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This following fact came up in a course of complex analysis I was studying, and I was wondering how to prove it.

Suppose that $f:D \rightarrow \mathbb{C}$ is continuous, and that $\oint f(z) dz=0$. $D$ is a domain, not necessarily simply connected.

Let $\Gamma$ be a curve connecting $z_0,z \in \mathbb{C}$, define $F(z)=\int_{\Gamma} f(w) dw$.

Then, $F$ is an analytic function.

Comments:

It is easy to show that $F$ is well defined, and I was able to do that. I know that there is a real analysis version that is the fundamental theorem of calculus, but to prove analycity I need to show that the C-R eq's hold which is what I am struggling with.

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This sort of problem is easier if you don't try to decouple the real and imaginary parts. Just try to compute the complex derivative as follows.

$F(x) -F(y) = \int_{\Gamma_1} f(w) dw - \int_{\Gamma_2} f(w) dw = \int_{\Gamma_1} f(w) dw + \int_{\Gamma_2'} f(w) dw $

where $\Gamma_1$ goes from $z_0$ to $x$ and $\Gamma_2'$ goes from $y$ to $z_0$. Using the closed-loop property we see

$F(x) -F(y) = \int_{\Gamma} f(w) dw $

where $\Gamma$ goes from $y$ to $x$. Again the closed loop property says we can take $\Gamma$ as a straight-line segment.

Now estimate $\frac{F(x) -F(y) }{x-y}$ using the fact that $f(w)$ is very close to $f(z_0)$ for $x$ close to $y$.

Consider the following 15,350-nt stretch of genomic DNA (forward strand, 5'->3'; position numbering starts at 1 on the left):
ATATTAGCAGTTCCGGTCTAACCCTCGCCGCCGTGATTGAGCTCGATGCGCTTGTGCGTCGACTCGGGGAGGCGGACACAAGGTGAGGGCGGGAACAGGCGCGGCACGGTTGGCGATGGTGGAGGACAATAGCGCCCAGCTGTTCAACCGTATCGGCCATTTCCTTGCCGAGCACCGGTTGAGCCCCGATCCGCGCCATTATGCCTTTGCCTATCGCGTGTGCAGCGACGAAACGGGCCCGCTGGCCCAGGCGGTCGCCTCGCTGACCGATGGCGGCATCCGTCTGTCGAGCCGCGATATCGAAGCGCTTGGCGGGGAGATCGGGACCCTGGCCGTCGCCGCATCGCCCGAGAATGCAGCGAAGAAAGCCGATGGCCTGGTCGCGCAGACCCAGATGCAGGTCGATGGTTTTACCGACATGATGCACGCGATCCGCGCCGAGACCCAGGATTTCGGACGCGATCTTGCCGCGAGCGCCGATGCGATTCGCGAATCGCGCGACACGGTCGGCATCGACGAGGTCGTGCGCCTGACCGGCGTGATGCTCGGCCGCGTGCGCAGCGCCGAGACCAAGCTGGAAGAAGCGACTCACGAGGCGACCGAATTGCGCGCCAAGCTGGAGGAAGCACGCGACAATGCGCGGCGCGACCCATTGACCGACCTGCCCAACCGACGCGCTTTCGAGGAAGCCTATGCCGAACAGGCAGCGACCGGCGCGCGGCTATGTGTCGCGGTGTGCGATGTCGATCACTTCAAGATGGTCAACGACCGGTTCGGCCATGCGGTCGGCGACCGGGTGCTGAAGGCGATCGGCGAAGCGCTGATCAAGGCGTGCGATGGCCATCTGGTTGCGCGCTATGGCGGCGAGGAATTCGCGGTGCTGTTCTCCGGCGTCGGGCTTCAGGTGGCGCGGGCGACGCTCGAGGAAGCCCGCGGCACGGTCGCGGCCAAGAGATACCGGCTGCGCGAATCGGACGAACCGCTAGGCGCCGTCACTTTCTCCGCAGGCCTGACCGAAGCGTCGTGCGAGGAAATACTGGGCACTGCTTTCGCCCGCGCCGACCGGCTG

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  • $\begingroup$ "the closed loop property says we can take $\Gamma$ as a straight-line segment" Yes, but $D$ might not be convex. $\endgroup$ – Arthur Jul 29 '19 at 11:03
  • $\begingroup$ Is the domain open? In that case just restrict attention to the $y \in D$ in a small convex disc around $x$. Since we're ultimately taking the limit as $y \to x$ this does not cause a problem. $\endgroup$ – Daron Jul 29 '19 at 11:11
  • $\begingroup$ Sure, it can be mended. But leaving it as an unqualified statement is objectively false. $\endgroup$ – Arthur Jul 29 '19 at 11:13
  • $\begingroup$ Objectively false! That's the worst kind of false champ! $\endgroup$ – Daron Jul 29 '19 at 11:22
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The main reason with it holds is that analycity is a local condition, not a global one. Once you know $F$ exists, you can work locally, and assume the interior of $D$ is connected, star-shaped, convex...

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I suppose that when you write that $\oint f(z)\,\mathrm dz=0$, what you mean is that the integral of $f$ over any closed path is equal to $0$.

Let $z\in D$ and consider the quotient$$\frac{F(z+h)-F(z)-hf(z)}h,$$where $h$ is such that $z+h\in D$. Now, let $\Gamma$ be a path in $D$ going from $z_0$ to $z$ and let $\Gamma^\star$ be the same path followed by a path that goes in a straight line from $z$ to $z+h$. Then$$F(z+h)-F(z)=\int_{\Gamma^\star}f(w)\,\mathrm dw-\int_\Gamma f(w)\,\mathrm dw=\int_{\eta}f(w)\,\mathrm dw,$$where $\eta(t)=(1-t)z+t(z+h)$. Therefore,$$F(z+h)-F(z)-hf(z)=\int_\eta f(w)-f(z)\,\mathrm dw\tag1$$Take $\varepsilon>0$. And now take $\delta>0$ such that $\lvert w-z\rvert<\delta\implies\bigl\lvert f(w)-f(z)\bigr\rvert<\varepsilon$. It follows from $(1)$ and from the fact that the length of $\eta$ is $\lvert h\rvert$ that $\left\lvert F(z+h)-F(z)-hf(z)\right\rvert<\lvert h\rvert\varepsilon$. So$$\lvert h\rvert<\delta\implies\left\lvert\frac{F(z+h)-F(z)-hf(z)}h\right\rvert<\frac{\lvert h\rvert\varepsilon}{\lvert h\rvert}=\varepsilon.$$And this proves that$$\lim_{h\to0}\frac{F(z+h)-F(z)-hf(z)}h=0$$which is equivalent to$$\lim_{h\to0}\frac{F(z+h)-F(z)}h=f(z).$$In other words, $F'(z)=f(z)$.

As you can see, the Cauchy-Riemann equations are not needed here.

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